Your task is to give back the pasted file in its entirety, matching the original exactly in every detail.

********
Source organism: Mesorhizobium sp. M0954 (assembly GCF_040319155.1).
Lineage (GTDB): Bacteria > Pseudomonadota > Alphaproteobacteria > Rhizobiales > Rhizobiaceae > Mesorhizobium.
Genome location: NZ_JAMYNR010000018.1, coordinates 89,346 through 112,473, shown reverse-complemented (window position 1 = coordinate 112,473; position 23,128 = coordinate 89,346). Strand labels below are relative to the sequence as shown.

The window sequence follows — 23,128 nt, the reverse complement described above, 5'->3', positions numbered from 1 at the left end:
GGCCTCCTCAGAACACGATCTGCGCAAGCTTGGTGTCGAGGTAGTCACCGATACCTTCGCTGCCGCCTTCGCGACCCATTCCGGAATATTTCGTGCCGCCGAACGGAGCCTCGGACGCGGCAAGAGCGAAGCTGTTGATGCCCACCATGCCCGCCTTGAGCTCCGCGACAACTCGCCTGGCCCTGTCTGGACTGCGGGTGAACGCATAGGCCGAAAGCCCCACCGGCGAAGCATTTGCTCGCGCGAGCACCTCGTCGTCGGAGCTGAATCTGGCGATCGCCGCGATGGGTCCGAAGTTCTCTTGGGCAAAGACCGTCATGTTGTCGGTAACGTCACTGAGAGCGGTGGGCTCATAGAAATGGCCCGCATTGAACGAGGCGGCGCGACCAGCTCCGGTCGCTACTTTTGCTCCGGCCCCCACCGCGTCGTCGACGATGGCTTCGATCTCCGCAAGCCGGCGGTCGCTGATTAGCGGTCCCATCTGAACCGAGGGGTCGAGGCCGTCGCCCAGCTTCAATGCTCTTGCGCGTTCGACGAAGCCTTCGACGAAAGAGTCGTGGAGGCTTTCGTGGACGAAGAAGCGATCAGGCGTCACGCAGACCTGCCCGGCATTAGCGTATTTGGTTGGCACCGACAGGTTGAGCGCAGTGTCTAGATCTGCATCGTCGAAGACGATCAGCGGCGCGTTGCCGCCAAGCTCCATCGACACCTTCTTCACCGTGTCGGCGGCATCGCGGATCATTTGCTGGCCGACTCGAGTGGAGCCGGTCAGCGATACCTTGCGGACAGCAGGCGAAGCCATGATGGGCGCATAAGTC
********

Source organism: Mesorhizobium sp. M0954 (assembly GCF_040319155.1).
Lineage (GTDB): Bacteria > Pseudomonadota > Alphaproteobacteria > Rhizobiales > Rhizobiaceae > Mesorhizobium.
Genome location: NZ_JAMYNR010000018.1, coordinates 89,346 through 112,473, shown reverse-complemented (window position 1 = coordinate 112,473; position 23,128 = coordinate 89,346). Strand labels below are relative to the sequence as shown.

The window sequence follows — 23,128 nt, the reverse complement described above, 5'->3', positions numbered from 1 at the left end:
GGCCTCCTCAGAACACGATCTGCGCAAGCTTGGTGTCGAGGTAGTCACCGATACCTTCGCTGCCGCCTTCGCGACCCATTCCGGAATATTTCGTGCCGCCGAACGGAGCCTCGGACGCGGCAAGAGCGAAGCTGTTGATGCCCACCATGCCCGCCTTGAGCTCCGCGACAACTCGCCTGGCCCTGTCTGGACTGCGGGTGAACGCATAGGCCGAAAGCCCCACCGGCGAAGCATTTGCTCGCGCGAGCACCTCGTCGTCGGAGCTGAATCTGGCGATCGCCGCGATGGGTCCGAAGTTCTCTTGGGCAAAGACCGTCATGTTGTCGGTAACGTCACTGAGAGCGGTGGGCTCATAGAAATGGCCCGCATTGAACGAGGCGGCGCGACCAGCTCCGGTCGCTACTTTTGCTCCGGCCCCCACCGCGTCGTCGACGATGGCTTCGATCTCCGCAAGCCGGCGGTCGCTGATTAGCGGTCCCATCTGAACCGAGGGGTCGAGGCCGTCGCCCAGCTTCAATGCTCTTGCGCGTTCGACGAAGCCTTCGACGAAAGAGTCGTGGAGGCTTTCGTGGACGAAGAAGCGATCAGGCGTCACGCAGACCTGCCCGGCATTAGCGTATTTGGTTGGCACCGACAGGTTGAGCGCAGTGTCTAGATCTGCATCGTCGAAGACGATCAGCGGCGCGTTGCCGCCAAGCTCCATCGACACCTTCTTCACCGTGTCGGCGGCATCGCGGATCATTTGCTGGCCGACTCGAGTGGAGCCGGTCAGCGATACCTTGCGGACAGCAGGCGAAGCCATGATGGGCGCATAAGTC